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Clio Writing down History. Etching. 17 x 10.1 cm. 1801. Andresen 121 II.
Born into a wealthy patrician family from Nuremberg, Christoph Haller von Hallerstein originally studied law at Altdorf before dedicating himself to the arts. He seems to have started his artistic career as an autodidact; early drawings and his first etchings dating to 1785 suggest that Haller might have derived inspiration from works by Salomon Gessner. He was taught to draw by Christoph Zwinger and soon became involved in the Nürnberger Kunstverein, of which he became a member in 1792. During the next two decades Haller undertook numerous journeys to Switzerland, Stuttgart, Dresden, Berlin and Paris. In 1818 he was appointed curator of the Royal Gallery of Paintings in Nuremberg and in 1823 professor for the art of perspective at the local art school.
At the time the present print was executed Haller was in Berlin, where he stayed from 1800 to 1808. Here he not only produced some of his best works, but also instructed the crown prince and future king, Friedrich Wilhelm IV, in drawing as well as the future foreign minister of the Holy Roman Empire, Clemens von Metternich, and Prince Anton von Radziwill in the art of printmaking.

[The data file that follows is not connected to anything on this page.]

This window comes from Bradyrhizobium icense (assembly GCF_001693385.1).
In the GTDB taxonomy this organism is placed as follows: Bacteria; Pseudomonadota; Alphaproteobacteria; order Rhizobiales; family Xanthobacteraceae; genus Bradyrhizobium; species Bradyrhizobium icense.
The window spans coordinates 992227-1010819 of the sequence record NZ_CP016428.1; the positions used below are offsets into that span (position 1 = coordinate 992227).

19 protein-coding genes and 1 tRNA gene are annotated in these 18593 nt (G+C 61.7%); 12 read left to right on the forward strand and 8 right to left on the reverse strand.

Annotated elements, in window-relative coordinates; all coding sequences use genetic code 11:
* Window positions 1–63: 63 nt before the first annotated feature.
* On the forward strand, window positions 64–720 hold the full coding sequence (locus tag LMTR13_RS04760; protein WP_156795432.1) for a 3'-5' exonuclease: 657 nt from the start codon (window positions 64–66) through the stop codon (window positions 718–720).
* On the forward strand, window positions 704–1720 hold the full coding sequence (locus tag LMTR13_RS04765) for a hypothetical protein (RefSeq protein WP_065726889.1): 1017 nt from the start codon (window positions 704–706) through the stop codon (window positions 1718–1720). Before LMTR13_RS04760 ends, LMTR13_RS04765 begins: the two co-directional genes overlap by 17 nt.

The present print is executed in a light and refined etching technique. Clio, the muse of heroic poetry, is depicted writing in the book of history. At the time the print was executed the Napoleonic wars were raging throughout Europe. As a consequence the attributes of prosperity, commerce and the arts lie scattered on the ground. The scene exudes a mild, light-hearted classicism which contrasts sharply with the tragic impact of the political events.
A very fine impression with margins. Minor paper discolouration and handling marks, occasional residues of old mounting on the reverse, otherwise in excellent condition. Duplicate of the Germanisches Nationalmuseum in Nuremberg, sold as a duplicate.Contact us for further information